Final Rating: 4.5 out of 10 points

A Child of the King (Movie Review)

Plot Summary

Dr. Wesley King and his late wife were called to the jungles of South America to aid the needy and those who were considered to be hopeless. However, after his wife died, Wesley became lonely in his mission. In the states, a woman named Donna began following Wesley’s story via the letters he sent back to his home church. Then, Donna feels called to join Wesley in his overseas mission field, and God brings them together to minister to the least of those in South America.

Production Quality (0 points)

Unfortunately, there are virtually no good aspects to this production as the audio quality is poor, including echoes in the background, a random soundtrack that sometimes interrupts lines, and some invasive outside noises. Similarly, the video quality is not quite what it should be, and there is some very poor lighting throughout the cheap sets and locations. Props also leave something to be desired, and the camera work is inconsistent at best. To top things off, the special effects used therein are very bad, and the editing is extremely choppy as some scenes drag on while others awkwardly or abruptly end. In the end, any small positives in this production are outweighed by the very obvious negatives.

Plot and Storyline Quality (0 points)

From beginning to end, the storyline of A Child of the King is very hard to follow since it’s filled with blank conversations between characters and lacks an overall focus or purpose. The stiff and awkward dialogue between characters makes it very difficult to relate to them as people, and the main character is basically perfect. The plot essentially meanders around without the viewer being able to easily follow its progression, and it’s really nothing more than an informational video or mock docu-drama about overseas missions. While there may be some good ideas lost in here somewhere, people who can relate these concepts to the real world are needed to bring them to life. Further, the narrative just randomly ends in an unexpected place without any warning or resolution because that would require something to resolve in the first place.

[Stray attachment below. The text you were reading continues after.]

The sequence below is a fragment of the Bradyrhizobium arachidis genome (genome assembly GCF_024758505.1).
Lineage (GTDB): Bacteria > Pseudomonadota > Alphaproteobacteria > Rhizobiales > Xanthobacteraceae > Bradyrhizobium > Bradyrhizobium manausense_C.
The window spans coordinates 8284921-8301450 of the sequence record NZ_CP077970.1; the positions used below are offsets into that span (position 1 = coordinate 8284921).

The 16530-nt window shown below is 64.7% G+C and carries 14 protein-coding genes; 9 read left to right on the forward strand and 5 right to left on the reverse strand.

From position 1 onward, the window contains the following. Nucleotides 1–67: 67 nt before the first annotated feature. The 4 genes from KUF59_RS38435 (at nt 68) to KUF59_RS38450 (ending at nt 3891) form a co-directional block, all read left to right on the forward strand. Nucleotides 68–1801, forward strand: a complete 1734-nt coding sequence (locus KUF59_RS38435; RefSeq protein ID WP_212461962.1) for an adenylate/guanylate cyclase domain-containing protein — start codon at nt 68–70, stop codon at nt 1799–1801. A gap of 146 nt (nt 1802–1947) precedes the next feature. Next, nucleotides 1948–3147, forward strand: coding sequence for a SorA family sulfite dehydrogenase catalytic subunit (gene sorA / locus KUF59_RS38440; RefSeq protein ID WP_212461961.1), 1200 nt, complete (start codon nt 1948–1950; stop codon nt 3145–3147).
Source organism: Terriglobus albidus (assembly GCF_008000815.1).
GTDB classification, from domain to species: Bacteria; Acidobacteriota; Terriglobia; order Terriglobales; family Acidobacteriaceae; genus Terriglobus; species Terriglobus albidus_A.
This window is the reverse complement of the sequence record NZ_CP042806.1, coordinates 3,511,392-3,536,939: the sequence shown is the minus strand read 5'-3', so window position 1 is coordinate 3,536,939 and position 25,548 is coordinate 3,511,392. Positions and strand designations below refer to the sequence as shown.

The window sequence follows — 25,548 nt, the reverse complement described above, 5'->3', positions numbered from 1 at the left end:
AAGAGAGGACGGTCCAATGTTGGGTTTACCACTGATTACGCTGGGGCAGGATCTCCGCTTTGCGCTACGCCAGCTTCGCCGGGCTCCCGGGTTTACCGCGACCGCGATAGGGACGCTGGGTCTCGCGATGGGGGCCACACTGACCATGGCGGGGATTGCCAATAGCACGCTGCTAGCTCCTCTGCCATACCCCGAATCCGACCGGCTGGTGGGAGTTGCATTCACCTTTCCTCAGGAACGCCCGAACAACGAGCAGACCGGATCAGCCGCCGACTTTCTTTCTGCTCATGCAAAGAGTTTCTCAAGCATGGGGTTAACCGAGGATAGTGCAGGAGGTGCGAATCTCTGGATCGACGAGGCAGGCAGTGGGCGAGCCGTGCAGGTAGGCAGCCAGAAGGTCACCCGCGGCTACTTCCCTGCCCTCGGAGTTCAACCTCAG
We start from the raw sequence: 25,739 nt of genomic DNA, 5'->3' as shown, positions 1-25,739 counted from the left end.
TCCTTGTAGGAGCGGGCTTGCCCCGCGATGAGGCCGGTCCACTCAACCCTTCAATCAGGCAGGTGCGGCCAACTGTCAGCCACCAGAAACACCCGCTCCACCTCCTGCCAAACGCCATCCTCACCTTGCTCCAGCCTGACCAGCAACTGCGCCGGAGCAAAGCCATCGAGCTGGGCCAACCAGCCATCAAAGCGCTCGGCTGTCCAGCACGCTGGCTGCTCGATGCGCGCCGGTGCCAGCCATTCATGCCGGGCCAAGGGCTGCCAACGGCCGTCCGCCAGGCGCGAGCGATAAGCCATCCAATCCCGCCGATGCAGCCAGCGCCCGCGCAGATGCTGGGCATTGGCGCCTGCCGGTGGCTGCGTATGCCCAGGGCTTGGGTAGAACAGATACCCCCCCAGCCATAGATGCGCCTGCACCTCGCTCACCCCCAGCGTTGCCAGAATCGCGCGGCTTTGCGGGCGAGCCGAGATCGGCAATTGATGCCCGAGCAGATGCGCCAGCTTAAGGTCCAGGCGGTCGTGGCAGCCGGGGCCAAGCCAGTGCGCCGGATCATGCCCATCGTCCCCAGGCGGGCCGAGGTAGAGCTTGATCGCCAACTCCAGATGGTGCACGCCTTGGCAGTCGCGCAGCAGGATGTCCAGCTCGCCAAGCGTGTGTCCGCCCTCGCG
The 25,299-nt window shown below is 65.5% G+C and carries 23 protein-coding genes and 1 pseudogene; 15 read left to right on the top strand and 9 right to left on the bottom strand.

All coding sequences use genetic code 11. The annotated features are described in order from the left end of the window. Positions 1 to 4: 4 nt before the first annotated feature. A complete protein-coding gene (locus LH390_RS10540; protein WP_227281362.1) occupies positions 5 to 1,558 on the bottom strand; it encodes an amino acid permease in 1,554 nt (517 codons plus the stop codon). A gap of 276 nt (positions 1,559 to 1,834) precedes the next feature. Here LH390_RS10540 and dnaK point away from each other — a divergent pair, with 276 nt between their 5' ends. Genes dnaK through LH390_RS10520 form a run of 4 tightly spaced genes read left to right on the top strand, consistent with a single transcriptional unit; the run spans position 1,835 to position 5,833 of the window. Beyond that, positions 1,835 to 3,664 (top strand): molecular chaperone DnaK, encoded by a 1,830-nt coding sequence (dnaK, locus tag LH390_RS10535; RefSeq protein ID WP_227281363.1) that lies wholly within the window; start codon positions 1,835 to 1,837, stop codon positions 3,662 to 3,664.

Acting Quality (1.5 points)

Surprisingly, the acting of A Child of the King is its strongest point even though it’s mostly pedestrian, generic, and boring. There’s neither anything special nor horrible about the cast members’ performances, despite the fact that they have little content to work with. One bright spot is that the cast, for the most part, is culturally accurate with real accents and dialects, which is unexpected based on the remainder of the movie. Nonetheless, this average section isn’t enough to save this failed effort from itself.

Conclusion

An international film should very rarely be made in conjunction with other projects due to the time and financial freedom it requires. However, 2019 was an indicator of how committed the JC Films team was to producing as much content as they possibly could. The result of this is even more low quality Christian films to crowd out the market. Hopefully, however, the tides are still turning since Christian audiences want and deserve better than half-baked ideas.

Final Rating: 1.5 out of 10 points

A Promise to Astrid (Movie Review)

Image result for a promise to astrid

Plot Summary